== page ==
Here is New York, E. B. White 1949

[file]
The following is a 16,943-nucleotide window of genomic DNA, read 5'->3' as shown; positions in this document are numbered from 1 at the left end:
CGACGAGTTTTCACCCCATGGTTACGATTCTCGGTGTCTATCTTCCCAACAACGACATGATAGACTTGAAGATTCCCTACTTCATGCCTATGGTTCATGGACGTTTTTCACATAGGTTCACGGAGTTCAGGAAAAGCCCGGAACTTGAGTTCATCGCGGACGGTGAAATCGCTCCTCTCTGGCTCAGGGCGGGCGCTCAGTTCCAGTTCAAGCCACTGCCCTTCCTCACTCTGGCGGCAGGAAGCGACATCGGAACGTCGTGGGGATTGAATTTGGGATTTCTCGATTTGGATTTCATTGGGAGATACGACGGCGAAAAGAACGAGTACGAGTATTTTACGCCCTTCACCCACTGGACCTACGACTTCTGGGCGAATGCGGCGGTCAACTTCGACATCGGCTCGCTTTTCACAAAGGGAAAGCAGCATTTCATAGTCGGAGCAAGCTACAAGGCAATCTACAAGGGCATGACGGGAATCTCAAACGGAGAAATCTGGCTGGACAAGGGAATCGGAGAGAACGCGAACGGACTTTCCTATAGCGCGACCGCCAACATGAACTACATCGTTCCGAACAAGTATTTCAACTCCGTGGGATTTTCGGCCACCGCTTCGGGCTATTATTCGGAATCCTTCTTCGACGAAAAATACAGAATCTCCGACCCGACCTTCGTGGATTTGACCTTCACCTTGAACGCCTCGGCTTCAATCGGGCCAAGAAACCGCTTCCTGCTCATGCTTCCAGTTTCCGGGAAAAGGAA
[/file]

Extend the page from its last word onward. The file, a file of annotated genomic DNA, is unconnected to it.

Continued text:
E.B. White had been a staff writer for The New Yorker for 24 years when Holiday magazine asked him to write a long essay about New York City. We learn about this as well as other interesting facts about the man and the city in a brief introduction to the reissue of this 1949 book on the fiftieth anniversary of its publication. The introduction was written by Roger Angell, White’s step-son and another long time New Yorker staff writer who continues to turn out essays in his 99th year. White’s essay is a love letter to his adopted city, though his heart always remained in his beloved Brooklin, Maine. White writes about New York’s unique ability to ‘bestow the gift of loneliness and the gift of privacy“. He describes three populations in this city of 8 million—the natives, born, raised and continuously living there; the commuters flocking in from their suburban homes in the morning and leaving at the end of the day oblivious to the gifts and glories of the city; and the settlers, those who have come to seek their fortune and pursue their dreams. As many have said since then, White writes that “New Yorkers temperamentally do not crave comfort and convenience—if they did they would live elsewhere.” In an eerie forecast of what was to come, he makes the observation that ‘the city, for the first time in its long history is destructible.” Writing only four years after Hiroshima and as the United Nations building was rising on the East River, White foresaw New York’s vulnerability to ‘a single flight of planes no bigger than a wedge of geese (that) can quickly end this island fantasy, burn the towers, crumble the bridges, turn the underground passages into lethal chambers, cremate the millions.” The experience of 9/11 provided a close simulacrum to his prediction. He concludes his paean with the observation that ‘The city at last perfectly illustrates both the universal dilemma and the general solution, this riddle in steel and stone is at once the perfect target and the perfect demonstration of nonviolence, of racial brotherhood, this lofty target scraping the skies and meeting the destroying planes halfway, home of all people and all nations, capital of everything, housing the deliberations by which the planes are to be stayed and their errand forestalled.” In the 70+ years since he wrote that the balance seems to be tipping towards the violent and away from the deliberative. White is a superb writer who is the White in ‘Strunk and White’ which has been a guide to generations of writers. Similarly, his ‘Charlotte’s Web’, ‘Stuart Little’, and ‘Trumpet of the Swan’ have delighted decades of children. This snapshot of America’s greatest city from nearly 75 years ago is worth reading to see how little has changed despite landing on the moon, the assassination of a President, wars in VietNam, Afghanistan, and Iraq, and the election of a failed businessman and reality TV flop.